That said, it is not haram to marry them as long as the man follows the rules.

Furthermore, polygyny was already a cultural practice among the Arabs. There was no limit on the number of wives a man could have. Islam put a ceiling on it: four.

The Rules of Polygyny

Furthermore, a man is not supposed to marry unless he can “afford” it. In this day and age –in the US at least –, it means that he better have a six-digit salary that starts with a 2 …

Allah (swt) says in the Qur’an regarding polygyny,

”And if you fear that you will not deal justly with the orphan girls, then marry those that please you of [other] women, two or three or four. But if you fear that you will not be just, then [marry only] one or those your right hand possesses. That is more suitable that you may not incline [to injustice]”. (Qur’an 4:3)

“And you will never be able to be equal [in feeling] between wives, even if you should strive [to do so]. So do not incline completely [toward one] and leave another hanging. And if you amend [your affairs] and fear Allah – then indeed, Allah is ever Forgiving and Merciful.” (Quran 4:129)

Furthermore, no, a man does not have to get his wife’s agreement to marry again unless (I am told) she had put it in their marriage contract and he agreed to it.

However, not getting her agreement to something that is so serious because it is going to have such a serious effect on her life is a very strange way of having an “equal” relationship with your wife.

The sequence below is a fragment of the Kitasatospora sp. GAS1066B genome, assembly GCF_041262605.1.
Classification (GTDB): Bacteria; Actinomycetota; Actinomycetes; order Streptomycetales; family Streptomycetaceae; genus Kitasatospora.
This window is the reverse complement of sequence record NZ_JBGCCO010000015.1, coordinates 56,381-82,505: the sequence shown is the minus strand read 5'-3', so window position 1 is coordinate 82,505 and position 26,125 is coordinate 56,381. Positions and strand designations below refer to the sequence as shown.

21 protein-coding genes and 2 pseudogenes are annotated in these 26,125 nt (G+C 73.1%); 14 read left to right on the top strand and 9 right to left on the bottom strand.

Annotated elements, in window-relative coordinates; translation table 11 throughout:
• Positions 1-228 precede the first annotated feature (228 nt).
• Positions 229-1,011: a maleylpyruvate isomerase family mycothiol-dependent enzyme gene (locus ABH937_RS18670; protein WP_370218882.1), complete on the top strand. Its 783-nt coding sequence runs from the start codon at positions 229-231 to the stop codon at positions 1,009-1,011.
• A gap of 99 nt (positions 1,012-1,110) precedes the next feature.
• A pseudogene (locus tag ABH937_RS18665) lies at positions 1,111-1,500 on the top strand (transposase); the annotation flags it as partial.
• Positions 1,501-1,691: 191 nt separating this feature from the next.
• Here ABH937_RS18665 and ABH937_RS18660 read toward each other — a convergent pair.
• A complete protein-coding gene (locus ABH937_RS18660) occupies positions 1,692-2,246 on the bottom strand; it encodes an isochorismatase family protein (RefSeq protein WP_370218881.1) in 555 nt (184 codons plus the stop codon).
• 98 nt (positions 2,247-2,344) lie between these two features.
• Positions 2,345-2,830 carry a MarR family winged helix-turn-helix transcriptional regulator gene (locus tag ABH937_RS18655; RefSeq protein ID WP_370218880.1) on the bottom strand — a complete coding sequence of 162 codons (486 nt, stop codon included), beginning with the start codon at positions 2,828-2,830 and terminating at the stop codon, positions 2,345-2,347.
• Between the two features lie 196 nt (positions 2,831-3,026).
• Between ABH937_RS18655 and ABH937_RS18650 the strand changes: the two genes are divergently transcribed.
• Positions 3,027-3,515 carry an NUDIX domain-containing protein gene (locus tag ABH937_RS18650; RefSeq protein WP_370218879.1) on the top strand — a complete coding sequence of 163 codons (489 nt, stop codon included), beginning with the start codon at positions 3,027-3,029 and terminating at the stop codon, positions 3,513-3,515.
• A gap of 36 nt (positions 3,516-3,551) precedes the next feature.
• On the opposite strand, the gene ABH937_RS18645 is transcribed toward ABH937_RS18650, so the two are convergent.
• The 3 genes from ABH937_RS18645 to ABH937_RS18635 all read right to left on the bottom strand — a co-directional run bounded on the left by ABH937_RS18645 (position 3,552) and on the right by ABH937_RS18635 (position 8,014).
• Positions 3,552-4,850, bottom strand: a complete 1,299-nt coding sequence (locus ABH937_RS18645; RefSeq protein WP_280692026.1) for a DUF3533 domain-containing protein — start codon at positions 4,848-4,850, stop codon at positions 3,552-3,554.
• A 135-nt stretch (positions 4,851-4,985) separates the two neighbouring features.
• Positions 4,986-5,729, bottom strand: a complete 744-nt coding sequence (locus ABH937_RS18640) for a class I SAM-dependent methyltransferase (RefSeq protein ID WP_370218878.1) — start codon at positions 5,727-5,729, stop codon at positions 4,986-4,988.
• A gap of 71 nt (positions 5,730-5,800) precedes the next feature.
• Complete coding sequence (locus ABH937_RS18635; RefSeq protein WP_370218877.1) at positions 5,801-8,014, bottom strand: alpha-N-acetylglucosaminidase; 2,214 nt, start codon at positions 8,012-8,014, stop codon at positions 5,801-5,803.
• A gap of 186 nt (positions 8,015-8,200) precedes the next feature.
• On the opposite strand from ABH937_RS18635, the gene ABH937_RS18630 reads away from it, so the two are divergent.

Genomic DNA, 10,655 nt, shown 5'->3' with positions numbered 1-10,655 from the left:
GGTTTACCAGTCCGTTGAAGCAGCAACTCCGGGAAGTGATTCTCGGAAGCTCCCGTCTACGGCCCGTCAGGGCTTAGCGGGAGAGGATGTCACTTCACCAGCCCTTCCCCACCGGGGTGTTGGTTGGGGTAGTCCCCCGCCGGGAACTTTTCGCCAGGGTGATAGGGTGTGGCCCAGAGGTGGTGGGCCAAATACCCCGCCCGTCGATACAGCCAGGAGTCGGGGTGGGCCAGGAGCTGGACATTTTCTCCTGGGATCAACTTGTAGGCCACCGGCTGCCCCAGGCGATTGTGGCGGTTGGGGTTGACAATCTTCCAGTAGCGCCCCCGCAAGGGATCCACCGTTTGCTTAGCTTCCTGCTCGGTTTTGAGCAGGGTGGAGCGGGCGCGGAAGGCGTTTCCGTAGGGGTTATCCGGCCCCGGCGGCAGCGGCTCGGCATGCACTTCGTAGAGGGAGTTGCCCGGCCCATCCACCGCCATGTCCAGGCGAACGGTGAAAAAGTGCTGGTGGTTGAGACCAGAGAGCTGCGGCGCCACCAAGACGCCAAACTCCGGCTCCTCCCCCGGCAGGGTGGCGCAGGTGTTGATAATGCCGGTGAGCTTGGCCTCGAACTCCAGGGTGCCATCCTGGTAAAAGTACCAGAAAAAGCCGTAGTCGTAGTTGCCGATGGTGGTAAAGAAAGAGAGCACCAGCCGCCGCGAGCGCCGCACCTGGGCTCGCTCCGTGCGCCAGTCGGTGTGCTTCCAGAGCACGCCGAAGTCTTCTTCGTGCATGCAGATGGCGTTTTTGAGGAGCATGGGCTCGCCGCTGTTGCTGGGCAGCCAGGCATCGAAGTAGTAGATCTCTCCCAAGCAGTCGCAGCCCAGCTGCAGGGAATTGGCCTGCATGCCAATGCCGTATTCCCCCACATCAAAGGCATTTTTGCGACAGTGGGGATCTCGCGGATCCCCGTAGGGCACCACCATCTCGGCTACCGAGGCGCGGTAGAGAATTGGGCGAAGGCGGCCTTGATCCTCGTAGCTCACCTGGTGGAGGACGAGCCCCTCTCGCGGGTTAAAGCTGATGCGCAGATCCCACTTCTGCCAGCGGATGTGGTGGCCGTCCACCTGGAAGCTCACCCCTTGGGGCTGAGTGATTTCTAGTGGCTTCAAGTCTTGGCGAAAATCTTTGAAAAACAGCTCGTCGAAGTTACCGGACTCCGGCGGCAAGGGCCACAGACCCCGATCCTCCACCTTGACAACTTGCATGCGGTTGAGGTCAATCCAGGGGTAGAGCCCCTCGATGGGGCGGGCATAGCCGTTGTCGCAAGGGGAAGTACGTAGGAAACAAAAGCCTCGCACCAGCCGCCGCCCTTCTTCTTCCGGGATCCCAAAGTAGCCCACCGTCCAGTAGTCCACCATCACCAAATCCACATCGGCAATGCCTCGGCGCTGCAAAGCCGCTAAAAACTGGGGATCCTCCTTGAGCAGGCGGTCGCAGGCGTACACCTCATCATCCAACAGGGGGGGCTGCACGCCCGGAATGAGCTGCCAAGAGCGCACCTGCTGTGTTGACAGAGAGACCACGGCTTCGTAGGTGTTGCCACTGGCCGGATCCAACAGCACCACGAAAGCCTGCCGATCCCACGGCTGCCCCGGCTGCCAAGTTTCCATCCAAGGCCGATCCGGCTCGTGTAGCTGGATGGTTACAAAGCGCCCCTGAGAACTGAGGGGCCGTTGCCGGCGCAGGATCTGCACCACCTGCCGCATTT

Allah (swt) says:

And they (women) have rights similar to those (of men) over them in kindness, and men are a degree above them. Allah is Mighty, Wise.” (Quran 2:228)

What that means, in sha’ Allah, is that a man should consult his wife in everything pertaining to the marriage so as to have a win-win situation, if he can. But, if they can’t agree, the man has the right to do things his way.

Few men ever remember the equal part. They just jump to the one degree part!

And what is “one” degree? Now, if it is a toothpaste brand (that sounds like a “one” degree type thing to me), I can see it is easy to let him override her preferences.

However, when it comes to something that will impactful her life as much as polygyny will probably, is it wise to ignore her concerns and even her choice?!

Put Yourself in Her Shoes

Please, put yourself in his wife’s shoes just for a minute to try to understand her feelings.

Check out this counseling video:

You have a loving husband. You are happy and thoroughly attached. Then, boom, you are thrown into another world. You have to share him.

No matter how much you love our religion, you are going to feel something! A serious sense of loss, grief, pain and, and, and…You can’t help it! Your emotions are going to process it that way.

This is the way our minds and hearts work when we face changes, even when the change is good. It is always packed with tons of emotion! We have to process new information, especially information that touches us on a personal level!

Her life is going to be different from now on; there is no doubt about that. So, no matter how you cut it, that is going to make her feel a lot of stuff. She probably doesn’t understand them since she has never shared her husband before.

Thus, she doesn’t know what the future holds other than that it hurts right now and is scary.

She might be wondering whether this new woman is going to interfere with their life. I could go on and on, but you get my point.

Polygyny is not an easy subject.

I have been in two communities which were torn apart by polygyny. There are lots of contradictory, sound opinions about it and tons of emotions associated with it.

Lastly, although polygyny is completely lawful in Islam, don’t forget that, like everything else in Islam, it is subject to rules.